Nonparticipatory democracy at the AMA meeting

Being a voting member of the American Medical Association House of Delegates means being part of an exclusive club—but apparently it doesn't mean you always feel like voting.

Minutes after the Society of Cardiovascular Angiography and Interventions was admitted into the House of Delegates at the delegates' annual meeting this week in Chicago, House Speaker Dr. Andrew Gurman of Pennsylvania instructed the group's lone delegate, Dr. Joe Babb of North Carolina, to go to registration and pick up his credentials.

He was also told to sit where there was an electronic vote "clicker" waiting for him.

According to an AMA Board of Trustees report, Babb's group was founded in 1978 and has 2,185 members, 562 of whom are AMA members (25.7%). And the AMA may need to add more new member groups as its meeting goes on if Monday's lethargic-voting trend continues.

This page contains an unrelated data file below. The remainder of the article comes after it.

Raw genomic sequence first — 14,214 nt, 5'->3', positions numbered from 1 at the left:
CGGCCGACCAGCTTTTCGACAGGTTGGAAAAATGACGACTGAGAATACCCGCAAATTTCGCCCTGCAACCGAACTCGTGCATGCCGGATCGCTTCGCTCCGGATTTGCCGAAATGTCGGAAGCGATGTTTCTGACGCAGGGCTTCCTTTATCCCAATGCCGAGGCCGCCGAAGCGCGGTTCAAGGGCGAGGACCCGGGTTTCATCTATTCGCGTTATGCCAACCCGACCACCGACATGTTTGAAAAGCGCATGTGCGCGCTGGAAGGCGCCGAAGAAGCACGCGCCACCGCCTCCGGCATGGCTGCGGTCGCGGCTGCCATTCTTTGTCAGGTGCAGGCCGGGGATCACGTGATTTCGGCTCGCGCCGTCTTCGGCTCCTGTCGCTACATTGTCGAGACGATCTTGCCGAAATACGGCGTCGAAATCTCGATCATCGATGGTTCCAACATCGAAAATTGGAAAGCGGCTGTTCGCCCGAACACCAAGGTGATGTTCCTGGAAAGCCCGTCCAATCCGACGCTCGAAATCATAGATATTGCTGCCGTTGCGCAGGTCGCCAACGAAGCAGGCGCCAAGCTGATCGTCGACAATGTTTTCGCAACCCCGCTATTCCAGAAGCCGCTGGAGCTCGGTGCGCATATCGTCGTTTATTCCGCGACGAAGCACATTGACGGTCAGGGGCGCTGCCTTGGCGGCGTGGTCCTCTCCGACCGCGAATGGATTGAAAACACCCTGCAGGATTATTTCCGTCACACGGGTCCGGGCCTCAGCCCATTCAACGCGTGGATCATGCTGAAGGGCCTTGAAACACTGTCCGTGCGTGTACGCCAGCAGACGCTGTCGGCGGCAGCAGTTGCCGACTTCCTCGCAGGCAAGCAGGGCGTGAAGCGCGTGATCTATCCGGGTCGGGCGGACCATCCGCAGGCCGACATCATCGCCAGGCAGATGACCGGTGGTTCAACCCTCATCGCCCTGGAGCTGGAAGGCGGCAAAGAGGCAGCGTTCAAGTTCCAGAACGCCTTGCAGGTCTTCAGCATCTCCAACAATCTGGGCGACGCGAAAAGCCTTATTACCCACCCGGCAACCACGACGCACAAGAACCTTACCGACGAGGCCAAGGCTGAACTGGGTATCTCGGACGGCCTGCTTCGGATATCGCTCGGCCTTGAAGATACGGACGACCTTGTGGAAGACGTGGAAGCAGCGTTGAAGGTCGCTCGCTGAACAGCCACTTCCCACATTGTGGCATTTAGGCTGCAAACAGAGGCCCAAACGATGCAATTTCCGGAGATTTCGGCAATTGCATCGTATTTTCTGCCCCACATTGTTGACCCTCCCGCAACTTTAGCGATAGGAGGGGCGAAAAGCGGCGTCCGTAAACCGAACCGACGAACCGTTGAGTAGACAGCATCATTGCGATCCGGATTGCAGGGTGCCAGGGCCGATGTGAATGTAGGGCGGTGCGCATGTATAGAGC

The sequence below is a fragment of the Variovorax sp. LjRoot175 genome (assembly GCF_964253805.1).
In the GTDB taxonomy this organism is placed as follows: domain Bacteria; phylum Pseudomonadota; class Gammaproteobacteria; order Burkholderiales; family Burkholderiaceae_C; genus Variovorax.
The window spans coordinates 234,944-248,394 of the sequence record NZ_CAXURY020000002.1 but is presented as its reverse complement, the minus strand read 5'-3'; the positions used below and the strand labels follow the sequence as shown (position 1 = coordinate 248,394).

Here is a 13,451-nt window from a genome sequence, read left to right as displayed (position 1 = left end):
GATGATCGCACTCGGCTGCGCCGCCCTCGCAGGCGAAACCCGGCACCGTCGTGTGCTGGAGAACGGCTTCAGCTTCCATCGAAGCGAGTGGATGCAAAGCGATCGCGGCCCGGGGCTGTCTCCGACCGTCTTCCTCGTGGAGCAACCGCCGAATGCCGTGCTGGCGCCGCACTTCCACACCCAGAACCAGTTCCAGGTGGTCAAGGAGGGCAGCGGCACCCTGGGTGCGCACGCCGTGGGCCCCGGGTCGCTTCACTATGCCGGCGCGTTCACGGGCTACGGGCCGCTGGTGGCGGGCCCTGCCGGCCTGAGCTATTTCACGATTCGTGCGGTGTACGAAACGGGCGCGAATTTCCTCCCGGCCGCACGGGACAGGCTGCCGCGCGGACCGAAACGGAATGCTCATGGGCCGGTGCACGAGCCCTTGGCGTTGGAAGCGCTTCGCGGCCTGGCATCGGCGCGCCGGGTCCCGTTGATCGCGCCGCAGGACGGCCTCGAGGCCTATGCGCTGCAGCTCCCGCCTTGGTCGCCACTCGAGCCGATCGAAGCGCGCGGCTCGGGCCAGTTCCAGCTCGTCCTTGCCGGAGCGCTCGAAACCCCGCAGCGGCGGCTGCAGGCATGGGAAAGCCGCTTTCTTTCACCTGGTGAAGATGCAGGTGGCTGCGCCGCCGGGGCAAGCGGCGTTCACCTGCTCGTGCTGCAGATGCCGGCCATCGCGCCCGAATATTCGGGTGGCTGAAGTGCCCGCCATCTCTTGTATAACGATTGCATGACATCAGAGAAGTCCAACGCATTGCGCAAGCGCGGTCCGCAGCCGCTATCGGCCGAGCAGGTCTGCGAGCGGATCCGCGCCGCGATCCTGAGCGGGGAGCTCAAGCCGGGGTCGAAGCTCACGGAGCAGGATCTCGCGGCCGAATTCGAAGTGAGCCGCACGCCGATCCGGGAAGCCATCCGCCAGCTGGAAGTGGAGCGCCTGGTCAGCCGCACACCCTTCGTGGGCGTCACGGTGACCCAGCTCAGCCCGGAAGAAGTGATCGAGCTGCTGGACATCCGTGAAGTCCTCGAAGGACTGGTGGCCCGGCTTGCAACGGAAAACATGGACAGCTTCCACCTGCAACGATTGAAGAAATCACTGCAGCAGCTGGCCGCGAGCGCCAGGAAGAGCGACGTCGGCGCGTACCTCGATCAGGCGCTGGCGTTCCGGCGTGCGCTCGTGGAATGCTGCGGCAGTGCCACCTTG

The meeting officially began with the announcement that 490 out of 504 AMA delegates (97%) registered for the meeting. Before the actual voting started, there was a test of the clickers that indicated 460 voting delegates were in attendance. When the last vote of day was taken, some three and a half hours later, only 405 delegates clicked in.

Most decisions are made via voice vote, with the clickers reserved for those that are too close to call.

The voice votes, however, were marked by lethargy as well.

After a quiet vote marked the approval an AMA Council on Ethical Judicial Affairs report on physician responsibilities for safe patient discharge from healthcare facilities, Gurman took the delegates to task.

"There are more than 20 of you out there, but it is adopted," he said. "Let's get in the game."

Vice Speaker Dr. Susan Bailey of Texas didn’t have much luck in energizing the House.

After a particularly quiet vote approving an amendment to a resolution, she noted that the measure passed and then added that it did so by a 3-2 vote.

Follow Andis Robeznieks on Twitter: @MHARobeznieks.



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